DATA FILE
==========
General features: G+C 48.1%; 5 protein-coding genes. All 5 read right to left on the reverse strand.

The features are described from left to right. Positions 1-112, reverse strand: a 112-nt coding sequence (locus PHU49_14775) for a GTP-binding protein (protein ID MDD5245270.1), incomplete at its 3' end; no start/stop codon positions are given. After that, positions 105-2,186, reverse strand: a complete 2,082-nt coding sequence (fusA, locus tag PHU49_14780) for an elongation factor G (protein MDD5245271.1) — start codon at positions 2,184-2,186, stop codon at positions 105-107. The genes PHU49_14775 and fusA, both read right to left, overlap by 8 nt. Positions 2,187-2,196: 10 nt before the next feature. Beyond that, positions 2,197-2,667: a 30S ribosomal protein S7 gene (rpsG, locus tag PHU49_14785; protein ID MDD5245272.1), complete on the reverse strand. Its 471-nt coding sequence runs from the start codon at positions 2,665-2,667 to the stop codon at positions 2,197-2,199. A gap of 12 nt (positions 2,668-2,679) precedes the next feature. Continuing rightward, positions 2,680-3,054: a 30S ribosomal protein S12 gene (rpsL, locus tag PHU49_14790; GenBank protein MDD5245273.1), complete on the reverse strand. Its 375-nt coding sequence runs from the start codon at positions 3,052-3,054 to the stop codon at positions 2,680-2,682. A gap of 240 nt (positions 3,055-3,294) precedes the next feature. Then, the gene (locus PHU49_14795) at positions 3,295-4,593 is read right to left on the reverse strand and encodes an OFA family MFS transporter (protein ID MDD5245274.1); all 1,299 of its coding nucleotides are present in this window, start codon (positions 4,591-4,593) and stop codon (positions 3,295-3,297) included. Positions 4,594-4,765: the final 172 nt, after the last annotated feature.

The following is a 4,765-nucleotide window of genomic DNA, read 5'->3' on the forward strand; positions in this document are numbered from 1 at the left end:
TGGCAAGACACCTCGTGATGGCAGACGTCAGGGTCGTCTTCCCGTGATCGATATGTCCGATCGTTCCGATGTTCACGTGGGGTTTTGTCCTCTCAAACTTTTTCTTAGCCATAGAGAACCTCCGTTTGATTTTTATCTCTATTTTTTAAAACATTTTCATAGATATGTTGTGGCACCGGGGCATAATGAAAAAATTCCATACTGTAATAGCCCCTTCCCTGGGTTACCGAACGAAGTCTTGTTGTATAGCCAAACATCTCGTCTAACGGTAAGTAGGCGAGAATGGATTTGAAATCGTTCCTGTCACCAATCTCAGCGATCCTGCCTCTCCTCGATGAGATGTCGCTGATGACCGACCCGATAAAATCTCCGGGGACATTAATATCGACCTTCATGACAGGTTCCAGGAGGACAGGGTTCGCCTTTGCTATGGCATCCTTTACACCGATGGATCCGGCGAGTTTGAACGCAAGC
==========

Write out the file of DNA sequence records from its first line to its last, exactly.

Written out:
General features: G+C 48.1%; 5 protein-coding genes. All 5 read right to left on the reverse strand.

The features are described from left to right. Positions 1-112, reverse strand: a 112-nt coding sequence (locus PHU49_14775) for a GTP-binding protein (protein ID MDD5245270.1), incomplete at its 3' end; no start/stop codon positions are given. After that, positions 105-2,186, reverse strand: a complete 2,082-nt coding sequence (fusA, locus tag PHU49_14780) for an elongation factor G (protein MDD5245271.1) — start codon at positions 2,184-2,186, stop codon at positions 105-107. The genes PHU49_14775 and fusA, both read right to left, overlap by 8 nt. Positions 2,187-2,196: 10 nt before the next feature. Beyond that, positions 2,197-2,667: a 30S ribosomal protein S7 gene (rpsG, locus tag PHU49_14785; protein ID MDD5245272.1), complete on the reverse strand. Its 471-nt coding sequence runs from the start codon at positions 2,665-2,667 to the stop codon at positions 2,197-2,199. A gap of 12 nt (positions 2,668-2,679) precedes the next feature. Continuing rightward, positions 2,680-3,054: a 30S ribosomal protein S12 gene (rpsL, locus tag PHU49_14790; GenBank protein MDD5245273.1), complete on the reverse strand. Its 375-nt coding sequence runs from the start codon at positions 3,052-3,054 to the stop codon at positions 2,680-2,682. A gap of 240 nt (positions 3,055-3,294) precedes the next feature. Then, the gene (locus PHU49_14795) at positions 3,295-4,593 is read right to left on the reverse strand and encodes an OFA family MFS transporter (protein ID MDD5245274.1); all 1,299 of its coding nucleotides are present in this window, start codon (positions 4,591-4,593) and stop codon (positions 3,295-3,297) included. Positions 4,594-4,765: the final 172 nt, after the last annotated feature.

The following is a 4,765-nucleotide window of genomic DNA, read 5'->3' on the forward strand; positions in this document are numbered from 1 at the left end:
TGGCAAGACACCTCGTGATGGCAGACGTCAGGGTCGTCTTCCCGTGATCGATATGTCCGATCGTTCCGATGTTCACGTGGGGTTTTGTCCTCTCAAACTTTTTCTTAGCCATAGAGAACCTCCGTTTGATTTTTATCTCTATTTTTTAAAACATTTTCATAGATATGTTGTGGCACCGGGGCATAATGAAAAAATTCCATACTGTAATAGCCCCTTCCCTGGGTTACCGAACGAAGTCTTGTTGTATAGCCAAACATCTCGTCTAACGGTAAGTAGGCGAGAATGGATTTGAAATCGTTCCTGTCACCAATCTCAGCGATCCTGCCTCTCCTCGATGAGATGTCGCTGATGACCGACCCGATAAAATCTCCGGGGACATTAATATCGACCTTCATGACAGGTTCCAGGAGGACAGGGTTCGCCTTTGCTATGGCATCCTTTACACCGATGGATCCGGCGAGTTTGAACGCAAGC